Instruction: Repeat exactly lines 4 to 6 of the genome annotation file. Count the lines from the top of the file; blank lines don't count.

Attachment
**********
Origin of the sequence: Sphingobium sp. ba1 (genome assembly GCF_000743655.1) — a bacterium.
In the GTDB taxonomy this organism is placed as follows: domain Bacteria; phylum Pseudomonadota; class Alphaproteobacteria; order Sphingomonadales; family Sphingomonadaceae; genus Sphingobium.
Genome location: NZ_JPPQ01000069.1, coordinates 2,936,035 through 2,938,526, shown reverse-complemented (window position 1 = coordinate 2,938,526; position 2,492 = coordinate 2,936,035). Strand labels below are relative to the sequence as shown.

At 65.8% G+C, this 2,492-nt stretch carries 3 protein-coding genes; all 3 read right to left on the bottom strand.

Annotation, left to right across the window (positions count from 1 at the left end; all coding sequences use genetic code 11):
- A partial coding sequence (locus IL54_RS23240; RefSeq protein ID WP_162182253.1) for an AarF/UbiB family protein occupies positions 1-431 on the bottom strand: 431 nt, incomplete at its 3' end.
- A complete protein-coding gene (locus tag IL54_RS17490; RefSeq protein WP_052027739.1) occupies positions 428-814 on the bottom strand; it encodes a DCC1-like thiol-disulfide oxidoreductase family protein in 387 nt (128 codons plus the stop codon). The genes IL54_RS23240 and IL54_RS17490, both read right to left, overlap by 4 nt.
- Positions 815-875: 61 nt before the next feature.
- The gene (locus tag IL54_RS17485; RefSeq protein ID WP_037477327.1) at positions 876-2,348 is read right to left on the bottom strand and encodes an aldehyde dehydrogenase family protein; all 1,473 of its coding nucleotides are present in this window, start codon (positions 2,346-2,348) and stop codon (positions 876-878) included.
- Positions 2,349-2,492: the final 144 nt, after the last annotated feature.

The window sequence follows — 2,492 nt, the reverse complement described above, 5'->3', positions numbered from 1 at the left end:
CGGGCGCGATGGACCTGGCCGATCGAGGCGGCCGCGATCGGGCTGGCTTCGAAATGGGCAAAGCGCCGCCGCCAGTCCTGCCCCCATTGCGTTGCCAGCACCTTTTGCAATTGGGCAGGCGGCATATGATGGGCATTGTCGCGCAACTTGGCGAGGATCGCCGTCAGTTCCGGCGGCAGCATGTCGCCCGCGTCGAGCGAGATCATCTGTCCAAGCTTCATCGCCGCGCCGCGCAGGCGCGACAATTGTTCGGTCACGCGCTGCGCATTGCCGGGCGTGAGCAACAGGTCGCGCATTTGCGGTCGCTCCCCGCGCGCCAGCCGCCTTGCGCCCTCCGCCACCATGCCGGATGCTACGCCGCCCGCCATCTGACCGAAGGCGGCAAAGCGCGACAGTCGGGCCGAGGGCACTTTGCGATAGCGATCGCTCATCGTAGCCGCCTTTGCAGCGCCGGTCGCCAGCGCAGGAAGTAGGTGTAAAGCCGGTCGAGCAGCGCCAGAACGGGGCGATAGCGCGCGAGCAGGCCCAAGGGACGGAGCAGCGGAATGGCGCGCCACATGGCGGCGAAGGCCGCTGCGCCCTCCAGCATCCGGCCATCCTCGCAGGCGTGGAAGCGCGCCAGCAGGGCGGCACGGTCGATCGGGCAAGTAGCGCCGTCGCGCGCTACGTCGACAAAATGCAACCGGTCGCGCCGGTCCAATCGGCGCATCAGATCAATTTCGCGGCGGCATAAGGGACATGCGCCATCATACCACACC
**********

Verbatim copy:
At 65.8% G+C, this 2,492-nt stretch carries 3 protein-coding genes; all 3 read right to left on the bottom strand.

Annotation, left to right across the window (positions count from 1 at the left end; all coding sequences use genetic code 11):
- A partial coding sequence (locus IL54_RS23240; RefSeq protein ID WP_162182253.1) for an AarF/UbiB family protein occupies positions 1-431 on the bottom strand: 431 nt, incomplete at its 3' end.